I personally like that the Covenant statement uses the word “direct.” One of the biggest frustrations in the church is the illusion that communication has taken place. We are not mind readers, nor are we expected to be. We can expect that other people realize how much their actions affect us, yet if we don’t actually communicate with them, we shouldn’t be surprised at their amazement when our emotions finally explode. What is expected of each of us is not that we would walk around on eggshells afraid to offend one another (pastor or no) but that we would have clear communication; that we would have strongly rooted relationships that could withstand the risk of confrontation, and that we would actually live as if this were so. Communication–especially communication that could lead to confrontation–is a messy thing; it calls us to demonstrate grace to one another, to offer forgiveness to one another, and to be honest with one another. Though challenging, the fruits it brings are worth the work involved. There are no shortcuts to this kind of fruit, and there never will be.
Our covenant statement calls us to settle for nothing less than a real relationship; a relationship where we hold one another accountable and make our intentions and frustrations known. Conflict can actually be constructive, because often needs and expectations are finally communicated clearly rather than bouncing around in our heads magnifying resentment. It can be an extremely creative force in a loving community.
I for one do not want a superficiality in my relationships at College Avenue Friends that allows ticking time bombs to keep ticking out there in the dark. I expect people to be direct with me, whether tactfully or untactfully so. I am human. I am young. I am learning how to be a pastor. I am bound to make mistakes. I am bound to miss the mark, just as everyone else is. Seminary training does not make me a superhero. At times, I like everyone else, will need the truth spoken to me in love. Do not let the fear of not having the perfect words rob you of the opportunity to bring the truth back into the focus of your pastor.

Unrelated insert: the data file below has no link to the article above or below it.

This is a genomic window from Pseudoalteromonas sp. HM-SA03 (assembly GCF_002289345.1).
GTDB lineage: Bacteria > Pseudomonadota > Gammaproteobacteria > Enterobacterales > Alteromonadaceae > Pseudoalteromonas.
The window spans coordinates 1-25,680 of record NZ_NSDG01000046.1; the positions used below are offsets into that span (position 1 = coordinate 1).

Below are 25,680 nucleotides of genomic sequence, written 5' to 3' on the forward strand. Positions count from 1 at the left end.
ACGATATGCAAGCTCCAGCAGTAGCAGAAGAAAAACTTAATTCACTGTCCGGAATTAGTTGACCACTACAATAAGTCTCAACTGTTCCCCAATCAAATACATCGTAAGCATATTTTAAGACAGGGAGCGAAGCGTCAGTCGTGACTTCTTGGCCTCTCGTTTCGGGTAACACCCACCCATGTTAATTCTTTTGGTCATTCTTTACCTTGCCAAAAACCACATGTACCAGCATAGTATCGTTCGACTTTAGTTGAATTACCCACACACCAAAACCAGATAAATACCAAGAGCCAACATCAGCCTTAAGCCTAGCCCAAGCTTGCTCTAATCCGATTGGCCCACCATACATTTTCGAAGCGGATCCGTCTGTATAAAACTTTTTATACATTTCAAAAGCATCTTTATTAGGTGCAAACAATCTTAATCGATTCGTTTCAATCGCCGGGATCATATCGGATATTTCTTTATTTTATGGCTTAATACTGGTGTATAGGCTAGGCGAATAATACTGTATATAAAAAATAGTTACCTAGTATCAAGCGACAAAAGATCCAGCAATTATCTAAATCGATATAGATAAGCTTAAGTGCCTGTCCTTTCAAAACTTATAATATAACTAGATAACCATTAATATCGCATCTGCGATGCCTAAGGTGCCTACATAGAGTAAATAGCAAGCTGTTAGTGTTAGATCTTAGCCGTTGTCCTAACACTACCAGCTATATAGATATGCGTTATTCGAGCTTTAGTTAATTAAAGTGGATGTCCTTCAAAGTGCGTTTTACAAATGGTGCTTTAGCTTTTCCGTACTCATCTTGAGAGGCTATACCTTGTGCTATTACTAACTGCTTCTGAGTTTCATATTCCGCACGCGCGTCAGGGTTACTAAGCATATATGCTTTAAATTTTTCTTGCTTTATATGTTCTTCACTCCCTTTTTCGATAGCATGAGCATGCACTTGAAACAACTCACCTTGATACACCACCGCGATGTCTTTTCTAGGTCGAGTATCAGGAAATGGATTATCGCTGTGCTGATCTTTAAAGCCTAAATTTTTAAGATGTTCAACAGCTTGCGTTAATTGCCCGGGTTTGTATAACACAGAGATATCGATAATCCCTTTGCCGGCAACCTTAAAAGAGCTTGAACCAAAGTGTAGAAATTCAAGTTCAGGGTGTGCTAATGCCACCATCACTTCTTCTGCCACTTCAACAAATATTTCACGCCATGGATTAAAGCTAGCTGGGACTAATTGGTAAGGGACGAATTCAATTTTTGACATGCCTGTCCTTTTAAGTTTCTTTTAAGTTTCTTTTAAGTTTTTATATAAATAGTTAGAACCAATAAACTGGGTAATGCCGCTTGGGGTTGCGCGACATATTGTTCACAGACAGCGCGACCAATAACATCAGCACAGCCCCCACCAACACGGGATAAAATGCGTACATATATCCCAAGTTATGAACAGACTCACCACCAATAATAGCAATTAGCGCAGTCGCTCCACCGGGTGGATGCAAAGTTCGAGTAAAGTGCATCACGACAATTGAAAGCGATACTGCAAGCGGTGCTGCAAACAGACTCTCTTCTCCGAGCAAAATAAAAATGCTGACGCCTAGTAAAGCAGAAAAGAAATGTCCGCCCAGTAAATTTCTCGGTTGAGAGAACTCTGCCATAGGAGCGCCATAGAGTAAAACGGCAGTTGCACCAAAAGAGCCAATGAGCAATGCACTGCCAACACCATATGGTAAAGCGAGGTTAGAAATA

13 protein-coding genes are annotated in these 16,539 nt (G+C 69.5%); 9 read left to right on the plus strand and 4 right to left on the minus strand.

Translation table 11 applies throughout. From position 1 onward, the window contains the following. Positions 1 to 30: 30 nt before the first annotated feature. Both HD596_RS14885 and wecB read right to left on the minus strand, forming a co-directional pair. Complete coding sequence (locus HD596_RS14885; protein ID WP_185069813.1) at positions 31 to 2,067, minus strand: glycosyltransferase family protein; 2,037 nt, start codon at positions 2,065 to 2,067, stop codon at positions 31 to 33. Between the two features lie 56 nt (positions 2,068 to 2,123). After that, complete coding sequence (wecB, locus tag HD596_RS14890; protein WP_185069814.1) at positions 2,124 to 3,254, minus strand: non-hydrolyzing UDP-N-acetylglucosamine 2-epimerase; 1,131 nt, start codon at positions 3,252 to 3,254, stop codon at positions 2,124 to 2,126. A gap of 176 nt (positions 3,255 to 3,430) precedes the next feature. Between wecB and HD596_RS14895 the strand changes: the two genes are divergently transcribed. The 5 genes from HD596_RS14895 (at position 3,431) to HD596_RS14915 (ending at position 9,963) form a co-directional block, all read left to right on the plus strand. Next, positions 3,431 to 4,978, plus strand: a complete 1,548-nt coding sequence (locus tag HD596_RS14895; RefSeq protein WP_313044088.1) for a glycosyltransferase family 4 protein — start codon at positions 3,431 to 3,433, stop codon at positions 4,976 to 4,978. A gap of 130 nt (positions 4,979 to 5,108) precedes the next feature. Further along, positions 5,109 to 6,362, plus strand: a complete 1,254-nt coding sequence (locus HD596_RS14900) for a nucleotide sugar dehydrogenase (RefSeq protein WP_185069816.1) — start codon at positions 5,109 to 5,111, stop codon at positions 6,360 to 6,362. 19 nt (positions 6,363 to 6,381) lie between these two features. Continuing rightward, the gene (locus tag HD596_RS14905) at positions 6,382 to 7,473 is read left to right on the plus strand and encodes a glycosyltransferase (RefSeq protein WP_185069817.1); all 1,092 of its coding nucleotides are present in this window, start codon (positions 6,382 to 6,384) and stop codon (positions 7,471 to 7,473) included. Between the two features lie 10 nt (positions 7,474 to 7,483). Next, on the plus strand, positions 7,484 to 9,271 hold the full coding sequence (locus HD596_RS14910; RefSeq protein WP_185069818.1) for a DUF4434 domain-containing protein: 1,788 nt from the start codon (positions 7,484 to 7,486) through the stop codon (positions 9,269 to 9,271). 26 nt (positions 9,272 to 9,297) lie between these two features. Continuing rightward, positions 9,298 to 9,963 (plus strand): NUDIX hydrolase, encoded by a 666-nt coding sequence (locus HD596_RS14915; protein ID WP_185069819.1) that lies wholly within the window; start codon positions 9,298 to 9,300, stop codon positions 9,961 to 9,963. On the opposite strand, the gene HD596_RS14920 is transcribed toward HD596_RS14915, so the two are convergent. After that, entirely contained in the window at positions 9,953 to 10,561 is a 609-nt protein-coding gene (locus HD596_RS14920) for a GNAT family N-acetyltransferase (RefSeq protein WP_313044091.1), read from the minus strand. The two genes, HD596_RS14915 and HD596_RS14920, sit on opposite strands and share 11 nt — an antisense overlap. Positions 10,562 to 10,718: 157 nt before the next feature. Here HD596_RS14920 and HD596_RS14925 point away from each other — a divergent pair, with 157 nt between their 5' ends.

In a Friends church there is zero theological basis for putting someone up on a pedestal. The “mantle of authority” that other denominations put upon their pastors does not go along with the radical Quaker understanding of the priesthood of all believers. This understanding of a pastor from within (we are all pastors) means no one should ever fear confronting a pastor who has missed the mark out of fear of “raising their hands against the Lord’s anointed.” While I still believe serving as a “pastor among pastors” is a high calling, and I believe I am to live a life that strives for being above reproach, that does not mean I will never fail at anything or will never need growth in some areas. Don’t get me wrong, I am not asking for trouble. I am not trying to invite a bunch of nit picking or hair splitting by asking you to hold me accountable and keep me humble.
Ultimately, I am not inviting criticisms of performance related issues, though there is at times a place for that. What I am asking, and what Matthew 18 calls all of us to demonstrate, is confrontation based on extending faithful action where there is unfaithfulness, to send love where love has been lacking. I am inviting you to examine the spiritual fruits of my life, not necessarily to judge me. And when (not if) you find fault, I invite you to confront me directly. I hope you can love me enough to do this, and I hope–when the tables are turned–that you will recognize the heart behind it when faithfulness requires I do the same for you.